Another important reason to use a root cellar was the unavailability of electric refrigeration to the community in the 1800's and early 1900's. The root cellar was essential to the people living in Elliston from the time of settlement up until the time when electricity first came to the community. Elliston first received electrical power in the main part of town in the 1920's and the Maberly area in the 1960's.


What else did people use root cellars for?

A secondary use for the root cellar seems to be as a place in which to store alcoholic beverages. The men of Elliston apparently used the root cellar as a place in which to keep their homemade wine and beer. Indeed, many local men made reference to using the root cellar as an ideal place in which to brew their alcoholic spirits.


When was a reference to Elliston root cellars first made?

The first reference found in print about Elliston’s root cellars was in 1846 with a reference that “. . . potatoes . . . are generally sown in the month of May and the beginning of June, and are dug up and deposited in the cellars, from the winter frost, in October.” While the number of cellars during this early time is unknown, this does suggest that many more once existed in this area.


Were root cellars considered oddities?

Not at all. Root cellars were a part of life in this area. Up until the mid-1900's it was rather difficult to purchase vegetables in this area. This meant that most, if not all, citizens of this community had a vegetable garden. One can imagine men and women digging up their gardens in the fall of the year, and with help from their children, putting the vegetables in a root cellar that was probably located not too far from where they resided. Root cellars were not considered to be oddities, but quite the opposite, were essential to the subsistence of this and many other areas of this province.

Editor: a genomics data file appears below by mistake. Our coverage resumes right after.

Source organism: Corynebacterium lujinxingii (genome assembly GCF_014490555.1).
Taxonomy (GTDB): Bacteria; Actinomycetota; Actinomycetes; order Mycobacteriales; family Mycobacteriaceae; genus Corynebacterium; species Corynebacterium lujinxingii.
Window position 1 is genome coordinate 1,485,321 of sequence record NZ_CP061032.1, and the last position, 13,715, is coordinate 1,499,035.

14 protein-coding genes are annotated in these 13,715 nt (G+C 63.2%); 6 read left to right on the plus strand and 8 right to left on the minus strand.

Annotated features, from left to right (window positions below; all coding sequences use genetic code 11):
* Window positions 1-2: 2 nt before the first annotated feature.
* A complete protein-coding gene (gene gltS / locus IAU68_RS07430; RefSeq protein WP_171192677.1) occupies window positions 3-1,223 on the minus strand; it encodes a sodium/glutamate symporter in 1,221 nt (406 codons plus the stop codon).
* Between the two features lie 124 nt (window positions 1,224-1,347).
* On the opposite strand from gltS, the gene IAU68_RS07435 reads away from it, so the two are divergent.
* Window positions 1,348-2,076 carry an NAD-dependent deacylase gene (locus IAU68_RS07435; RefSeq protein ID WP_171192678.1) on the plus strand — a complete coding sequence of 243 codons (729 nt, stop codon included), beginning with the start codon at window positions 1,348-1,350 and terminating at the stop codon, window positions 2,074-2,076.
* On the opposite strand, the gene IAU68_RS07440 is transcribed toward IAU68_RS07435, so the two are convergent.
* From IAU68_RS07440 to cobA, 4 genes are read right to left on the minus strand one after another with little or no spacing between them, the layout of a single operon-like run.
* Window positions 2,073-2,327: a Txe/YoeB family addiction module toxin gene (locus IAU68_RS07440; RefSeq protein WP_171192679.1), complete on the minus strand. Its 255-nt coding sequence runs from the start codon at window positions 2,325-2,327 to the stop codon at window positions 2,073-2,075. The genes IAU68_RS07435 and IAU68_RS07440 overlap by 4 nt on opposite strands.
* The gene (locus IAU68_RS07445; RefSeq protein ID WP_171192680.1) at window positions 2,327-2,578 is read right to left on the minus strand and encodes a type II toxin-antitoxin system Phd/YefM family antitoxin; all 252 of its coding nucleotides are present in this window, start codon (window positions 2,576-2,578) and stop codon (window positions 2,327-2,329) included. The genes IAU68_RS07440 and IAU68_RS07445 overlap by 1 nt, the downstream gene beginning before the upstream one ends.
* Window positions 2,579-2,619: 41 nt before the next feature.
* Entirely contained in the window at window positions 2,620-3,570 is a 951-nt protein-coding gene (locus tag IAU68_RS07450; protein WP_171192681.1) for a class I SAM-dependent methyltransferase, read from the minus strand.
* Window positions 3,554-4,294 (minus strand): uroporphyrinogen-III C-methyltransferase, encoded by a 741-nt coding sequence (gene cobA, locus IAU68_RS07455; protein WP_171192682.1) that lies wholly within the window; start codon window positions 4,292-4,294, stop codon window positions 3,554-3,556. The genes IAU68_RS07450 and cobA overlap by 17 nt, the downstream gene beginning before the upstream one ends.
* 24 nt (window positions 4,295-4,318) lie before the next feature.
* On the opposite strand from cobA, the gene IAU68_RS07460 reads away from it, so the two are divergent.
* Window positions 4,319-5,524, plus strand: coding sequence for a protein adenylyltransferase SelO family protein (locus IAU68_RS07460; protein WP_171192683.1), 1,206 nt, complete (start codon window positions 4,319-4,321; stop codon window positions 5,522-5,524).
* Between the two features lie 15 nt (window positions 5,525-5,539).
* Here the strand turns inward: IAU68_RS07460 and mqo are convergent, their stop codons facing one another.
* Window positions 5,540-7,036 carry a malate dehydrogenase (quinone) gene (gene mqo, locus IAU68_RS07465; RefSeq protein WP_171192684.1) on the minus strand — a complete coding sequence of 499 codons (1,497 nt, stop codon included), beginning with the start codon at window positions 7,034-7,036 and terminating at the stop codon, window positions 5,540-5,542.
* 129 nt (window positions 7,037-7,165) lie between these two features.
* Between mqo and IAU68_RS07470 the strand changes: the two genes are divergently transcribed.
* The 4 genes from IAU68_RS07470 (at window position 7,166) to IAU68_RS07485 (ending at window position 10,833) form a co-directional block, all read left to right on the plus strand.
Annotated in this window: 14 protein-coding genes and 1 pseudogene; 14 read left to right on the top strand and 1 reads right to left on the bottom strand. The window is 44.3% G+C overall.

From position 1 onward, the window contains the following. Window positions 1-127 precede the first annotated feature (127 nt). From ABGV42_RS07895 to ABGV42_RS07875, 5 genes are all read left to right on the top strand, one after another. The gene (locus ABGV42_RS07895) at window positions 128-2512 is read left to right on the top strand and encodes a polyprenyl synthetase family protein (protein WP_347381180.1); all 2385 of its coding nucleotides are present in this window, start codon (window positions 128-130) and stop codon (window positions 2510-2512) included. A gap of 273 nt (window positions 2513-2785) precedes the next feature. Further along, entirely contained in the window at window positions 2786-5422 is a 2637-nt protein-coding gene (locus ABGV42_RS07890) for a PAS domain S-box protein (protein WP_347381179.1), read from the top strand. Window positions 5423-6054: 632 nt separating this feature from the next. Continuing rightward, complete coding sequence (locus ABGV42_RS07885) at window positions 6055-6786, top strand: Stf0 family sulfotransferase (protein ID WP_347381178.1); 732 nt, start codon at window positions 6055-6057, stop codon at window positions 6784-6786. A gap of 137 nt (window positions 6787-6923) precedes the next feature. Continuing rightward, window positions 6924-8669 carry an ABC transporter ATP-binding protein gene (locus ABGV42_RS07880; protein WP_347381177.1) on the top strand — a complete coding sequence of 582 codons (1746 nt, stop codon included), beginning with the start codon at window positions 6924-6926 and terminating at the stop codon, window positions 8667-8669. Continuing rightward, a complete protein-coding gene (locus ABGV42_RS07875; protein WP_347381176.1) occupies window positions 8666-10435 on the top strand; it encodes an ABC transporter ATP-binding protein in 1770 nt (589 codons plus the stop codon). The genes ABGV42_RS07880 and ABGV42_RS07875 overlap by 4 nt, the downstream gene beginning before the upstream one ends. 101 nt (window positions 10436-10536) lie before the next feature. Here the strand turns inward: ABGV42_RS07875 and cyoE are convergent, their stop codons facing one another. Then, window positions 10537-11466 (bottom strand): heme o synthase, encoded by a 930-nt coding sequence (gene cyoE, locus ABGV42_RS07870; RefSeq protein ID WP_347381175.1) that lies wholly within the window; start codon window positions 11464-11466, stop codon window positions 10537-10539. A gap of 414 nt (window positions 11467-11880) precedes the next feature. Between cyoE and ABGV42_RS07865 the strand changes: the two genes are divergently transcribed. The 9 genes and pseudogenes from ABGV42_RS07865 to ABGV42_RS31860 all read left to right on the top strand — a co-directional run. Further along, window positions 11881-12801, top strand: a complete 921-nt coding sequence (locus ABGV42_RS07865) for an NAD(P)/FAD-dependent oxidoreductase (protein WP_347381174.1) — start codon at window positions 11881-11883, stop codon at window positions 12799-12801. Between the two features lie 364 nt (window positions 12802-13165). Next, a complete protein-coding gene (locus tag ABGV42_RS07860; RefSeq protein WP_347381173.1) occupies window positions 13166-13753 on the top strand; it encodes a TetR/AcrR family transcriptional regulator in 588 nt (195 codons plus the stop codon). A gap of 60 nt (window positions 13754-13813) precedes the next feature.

Some Local Root Cellars



Elliston has what many people may describe as a Mini-Dungeon (aka Blow Hole) located not too far from Sandy Cove. This hollow in the ground was caused through the process of erosion over many years and is similar to Bonavista's Dungeon but on a smaller scale.


It is fenced off but caution is advised about getting too close.









Mini-Dungeon Photos

Here are some photos of from the Elliston area. Click to enlarge.





This is still debate as to whether or not this site is truly and an example of Felsenmeer.


Felsenmeer n. (German)

"sea of rocks" or "boulder sea": chaotic, block-like assemblage of fractured rocks or rock surfaces.


Nunatak n. (Inuktitut)


"free of ice": an unglaciated area.


Elliston boasts a geological feature that is quite rare in this area. It is believed that Elliston Ridge (Burnt Ridge) during the last ice age remained un-glaciated (i.e., nunatak), which is rather unusual at such a low elevation.


This un-glaciated area led to the formation of Felsenmeer, which is essentially exposed rock surfaces that have been broken up by frost action so that much rock is buried under a cover of angular shattered boulders. This principally occurs in Arctic regions and high mountain areas. Their continuity and depth vary with climate, vegetation and rock type.


In Newfoundland there are only a few occurrences of Felsenmeer. One is in the high plateaus of western Newfoundland and the other is on the highlands east of the Goulds. Elliston's Felsenmeer unlike many other examples is readily accessible by foot at a much lower elevation on the Mark's Path and Elliston Ridge trails.



Here are some photos of from the Elliston area. Click to enlarge.